3 comments  

by Justin Gundlach

(Updated on June 29, 2017)

Plans for a third runway at the Vienna-Schwechat airport (pictured at right) were first submitted for review by the government of Lower Austria (one of Austria’s 9 regions) in March 2007. This week, the Lower Austrian government’s approval of those plans was struck down by Austria’s Federal Administrative Court (Bundesverwaltungsgericht) on the grounds that authorizing the runway would do more harm to the public interest than good, primarily because it would be contrary to Austria’s national and international obligations to mitigate the causes of climate change.

Before arriving at its decision, the court examined expected changes in future air traffic, the emissions impacts of those changes, and the extent to which it would be possible for the airport to control or otherwise limit various sources of emissions. It also considered the economic benefits of the additional runway, the adverse impacts of climate change on Austria, and the state of Austria and Europe’s effort to reduce emissions generally and from air traffic in particular. After reviewing several estimates, the court concluded that a third runway would increase Austria’s annual CO2 emissions by between 1.79 and 2.02% by 2025. This is at odds, the court noted, with Austria’s 2020 transport sector emissions reduction target of 2.25%. The court also observed that short-term gains in the form of commerce or jobs were easily outweighed by the likely economic consequences of a destabilized climate.

The legal bases for the court’s decision included domestic and international law. Environmental protection is a right embodied in Austria’s constitution, in the constitution of the region of Lower Austria, and in the EU’s Human Rights Charter. And Austria has articulated its climate change mitigation commitments both by ratifying the Paris Agreement and through its Climate Protection Law, which provides for a schedule of emissions reductions from 2015–2020 and beyond.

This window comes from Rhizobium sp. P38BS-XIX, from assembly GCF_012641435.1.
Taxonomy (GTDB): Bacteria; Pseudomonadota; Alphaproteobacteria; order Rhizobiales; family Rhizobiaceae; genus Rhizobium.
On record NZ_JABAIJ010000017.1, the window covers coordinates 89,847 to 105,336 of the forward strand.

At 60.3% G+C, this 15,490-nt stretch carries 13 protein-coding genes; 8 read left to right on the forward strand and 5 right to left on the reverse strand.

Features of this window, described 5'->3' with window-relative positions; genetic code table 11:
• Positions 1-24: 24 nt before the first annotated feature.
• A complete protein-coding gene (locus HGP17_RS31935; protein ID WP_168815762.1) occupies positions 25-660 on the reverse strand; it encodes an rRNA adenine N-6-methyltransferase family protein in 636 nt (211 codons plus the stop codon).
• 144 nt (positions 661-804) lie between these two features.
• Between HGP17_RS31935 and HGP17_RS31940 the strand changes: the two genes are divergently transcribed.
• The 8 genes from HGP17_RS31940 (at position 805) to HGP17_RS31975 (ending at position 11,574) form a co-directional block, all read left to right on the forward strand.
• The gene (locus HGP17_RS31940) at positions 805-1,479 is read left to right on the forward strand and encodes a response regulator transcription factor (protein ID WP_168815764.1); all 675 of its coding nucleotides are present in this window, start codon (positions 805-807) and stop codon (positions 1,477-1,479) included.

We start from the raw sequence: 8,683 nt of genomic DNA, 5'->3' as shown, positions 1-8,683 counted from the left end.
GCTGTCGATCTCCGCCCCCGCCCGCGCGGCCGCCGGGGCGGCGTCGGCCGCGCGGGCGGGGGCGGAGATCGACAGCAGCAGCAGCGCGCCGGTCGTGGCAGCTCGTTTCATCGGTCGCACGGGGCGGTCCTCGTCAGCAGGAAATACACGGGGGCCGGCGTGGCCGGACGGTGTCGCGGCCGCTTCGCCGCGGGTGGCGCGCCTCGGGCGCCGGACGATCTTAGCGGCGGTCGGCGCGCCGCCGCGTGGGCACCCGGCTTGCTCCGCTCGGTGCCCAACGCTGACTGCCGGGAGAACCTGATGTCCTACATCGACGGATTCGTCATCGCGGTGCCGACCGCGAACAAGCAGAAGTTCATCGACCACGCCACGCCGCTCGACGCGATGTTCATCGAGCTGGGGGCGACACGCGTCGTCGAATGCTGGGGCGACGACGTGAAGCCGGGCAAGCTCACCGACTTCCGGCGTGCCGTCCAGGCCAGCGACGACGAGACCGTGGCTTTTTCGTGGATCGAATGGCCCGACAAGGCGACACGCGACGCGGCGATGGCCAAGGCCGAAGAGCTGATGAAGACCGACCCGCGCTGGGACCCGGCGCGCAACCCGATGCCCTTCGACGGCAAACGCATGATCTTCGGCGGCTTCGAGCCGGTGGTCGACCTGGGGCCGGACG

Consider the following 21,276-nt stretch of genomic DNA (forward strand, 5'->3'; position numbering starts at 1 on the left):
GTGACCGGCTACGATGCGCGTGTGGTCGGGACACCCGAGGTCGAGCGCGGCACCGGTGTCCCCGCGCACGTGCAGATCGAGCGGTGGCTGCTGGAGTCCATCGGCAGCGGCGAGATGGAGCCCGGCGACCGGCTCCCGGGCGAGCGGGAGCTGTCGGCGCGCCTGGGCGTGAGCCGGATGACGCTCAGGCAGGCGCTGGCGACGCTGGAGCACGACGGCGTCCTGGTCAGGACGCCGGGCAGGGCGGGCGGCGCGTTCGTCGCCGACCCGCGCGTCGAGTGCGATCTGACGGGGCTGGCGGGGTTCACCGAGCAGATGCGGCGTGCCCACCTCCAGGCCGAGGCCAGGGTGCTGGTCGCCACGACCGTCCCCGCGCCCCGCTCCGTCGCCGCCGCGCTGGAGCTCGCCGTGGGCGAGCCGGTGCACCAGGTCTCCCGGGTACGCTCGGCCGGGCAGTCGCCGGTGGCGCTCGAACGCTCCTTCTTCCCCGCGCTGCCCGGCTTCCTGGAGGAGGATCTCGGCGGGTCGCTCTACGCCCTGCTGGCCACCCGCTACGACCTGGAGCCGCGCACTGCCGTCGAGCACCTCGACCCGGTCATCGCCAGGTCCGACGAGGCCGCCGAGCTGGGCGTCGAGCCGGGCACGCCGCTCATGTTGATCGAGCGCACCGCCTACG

The parties have six weeks to appeal the decision to Austria’s Constitutional Court.

The full text of the decision (in German) is available here.

UPDATE

The Austrian Constitutional Court overturned the Federal Administrative Court’s decision, citing multiple errors that led the lower court to improperly give weight to climate change and land use considerations in the balancing test it used to consider the public’s interest in a third runway. The errors identified by the Constitutional Court included:

  • misconstruing the Air Traffic Law’s instruction to consider environmental protection over-broadly by factoring in environmental impacts beyond those directly attributable to air traffic;
  • wrongly including in emissions projections aircraft emissions attributable to flight segments other than landing and takeoff;
  • improperly superimposing regional greenhouse gas emissions reduction targets on an analysis of legal rights and obligations under the federal Air Traffic Law; and
  • misapplication of the Kyoto Protocol and Paris Agreement, which the Constitutional Court explained are the source of international obligations for Austria but are not generally applicable in the domestic legal context (“sie erzeugen daher nur eine völkerrechtliche Verpflichtung Österreichs und sind innerstaatlich nicht unmittelbar anwendbar“).

 

The Constitutional Court’s decision (in German) is available here.

3 comments

  1. Heathrow next?

  2. Wunderschoen! Wuerde alle Laender so klug sein ! (Andy Layton, Englaender der Welt, versteh Klimatische Wissenschaft)

  3. My understanding is it can also be challenged in the federal administrative law appeals court in addition to the constitutional court.

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